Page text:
The five 6-megawatt wind turbine Block Island Wind Farm located 3 miles off of Block Island is shown in this 2016 photo. (Photo by Scott Eisen/Getty Images)
The first utility-scale offshore wind farm powering Rhode Island cleared another major hurdle with federal regulators on Tuesday.
The U.S. Department of Interior Bureau of Ocean Energy Management (BOEM) record of decision allows developers of the Revolution Wind Farm to move ahead with plans for a 704-megawatt wind farm off the coast of Block Island. While not the last approval – review of the more detailed construction, operations and maintenance plan is still pending – the record of decision marks the final federal environmental assessment under the National Environmental Policy Act, according to BOEM.
The wind farm from co-developers Orsted A/S and Eversource Energy will bring 400 megawatts of energy to the Ocean State, which is enough to power 200,000 homes, according to project partners. (The remainder of the power is being sold to Connecticut.)
Project developers and state officials in a joint statement on Tuesday praised BOEM’s decision as a “major milestone.”
“Revolution Wind will be key to Rhode Island and Connecticut’s clean energy future, and we’re grateful for the leadership from the Biden Administration, as well as our state partners and federal delegations, to grow the region’s offshore wind sector,” said David Hardy, group executive vice president and CEO of Americas at Orsted. “With the federal Record of Decision, we now advance Revolution Wind to the construction phase, bringing good-paying jobs to hundreds of local union construction workers, keeping local ports busy with assembly and marshaling activities and further growing the local supply chain.”
Onshore construction activities are expected to begin “in the coming weeks,” with offshore work ramping up in 2024 ahead of a targeted 2025 operational date, according to the developers.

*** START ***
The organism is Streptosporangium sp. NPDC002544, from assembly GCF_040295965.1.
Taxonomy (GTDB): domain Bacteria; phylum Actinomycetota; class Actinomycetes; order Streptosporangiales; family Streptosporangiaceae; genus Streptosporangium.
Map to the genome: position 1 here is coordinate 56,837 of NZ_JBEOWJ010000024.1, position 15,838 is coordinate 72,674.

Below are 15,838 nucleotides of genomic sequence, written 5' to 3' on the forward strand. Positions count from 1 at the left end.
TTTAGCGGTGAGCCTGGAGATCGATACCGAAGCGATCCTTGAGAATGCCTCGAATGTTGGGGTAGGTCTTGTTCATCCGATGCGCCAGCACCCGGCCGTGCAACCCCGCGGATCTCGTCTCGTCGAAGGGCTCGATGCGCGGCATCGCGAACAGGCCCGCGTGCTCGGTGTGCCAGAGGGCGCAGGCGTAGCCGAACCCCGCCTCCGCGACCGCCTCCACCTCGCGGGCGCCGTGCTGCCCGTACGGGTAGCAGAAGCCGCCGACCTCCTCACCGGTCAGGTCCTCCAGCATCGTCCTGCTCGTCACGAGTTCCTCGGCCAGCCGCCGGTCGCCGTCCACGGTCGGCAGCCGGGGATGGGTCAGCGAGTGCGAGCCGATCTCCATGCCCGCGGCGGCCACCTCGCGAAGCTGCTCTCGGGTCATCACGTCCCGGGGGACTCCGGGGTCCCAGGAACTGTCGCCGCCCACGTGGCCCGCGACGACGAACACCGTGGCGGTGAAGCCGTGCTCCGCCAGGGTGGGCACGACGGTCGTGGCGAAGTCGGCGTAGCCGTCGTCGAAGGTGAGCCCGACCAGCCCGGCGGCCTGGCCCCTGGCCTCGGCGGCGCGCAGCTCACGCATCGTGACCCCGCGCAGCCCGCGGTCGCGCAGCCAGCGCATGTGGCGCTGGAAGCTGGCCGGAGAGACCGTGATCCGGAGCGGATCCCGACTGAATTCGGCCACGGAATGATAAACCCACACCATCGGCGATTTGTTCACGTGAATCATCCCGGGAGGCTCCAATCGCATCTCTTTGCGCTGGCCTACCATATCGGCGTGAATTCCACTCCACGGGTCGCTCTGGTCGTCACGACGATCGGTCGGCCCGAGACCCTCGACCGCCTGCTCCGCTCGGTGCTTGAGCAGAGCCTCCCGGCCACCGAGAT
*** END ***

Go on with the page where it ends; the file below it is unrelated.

The project will include up to 65 turbines, scaled down from an original maximum of 100, as was recommended by the Rhode Island Coastal Management Council in May to minimize environmental disruptions.
The wind-powered electricity is also crucial to helping Rhode Island meet its ambitious decarbonization goals, including net-zero emissions by 2050 and 100% renewable electricity by 2030, said Gov. Dan McKee.
“The Revolution Wind project will play a significant role in advancing the state’s Act on Climate law, growing our clean energy economy, and achieving our 100% renewable energy standard objectives,” McKee said in a statement.
BOEM in an environmental review in July noted major disturbances the project will create for the environment and the fishermen whose livelihoods depend on it, but concluded that those adverse impacts will happen even without the project because of climate change and other wind projects already underway.
Efforts to minimize or reduce these disruptions are detailed in the developers construction and operations plans, which regulators are expected to issue a decision on this fall.
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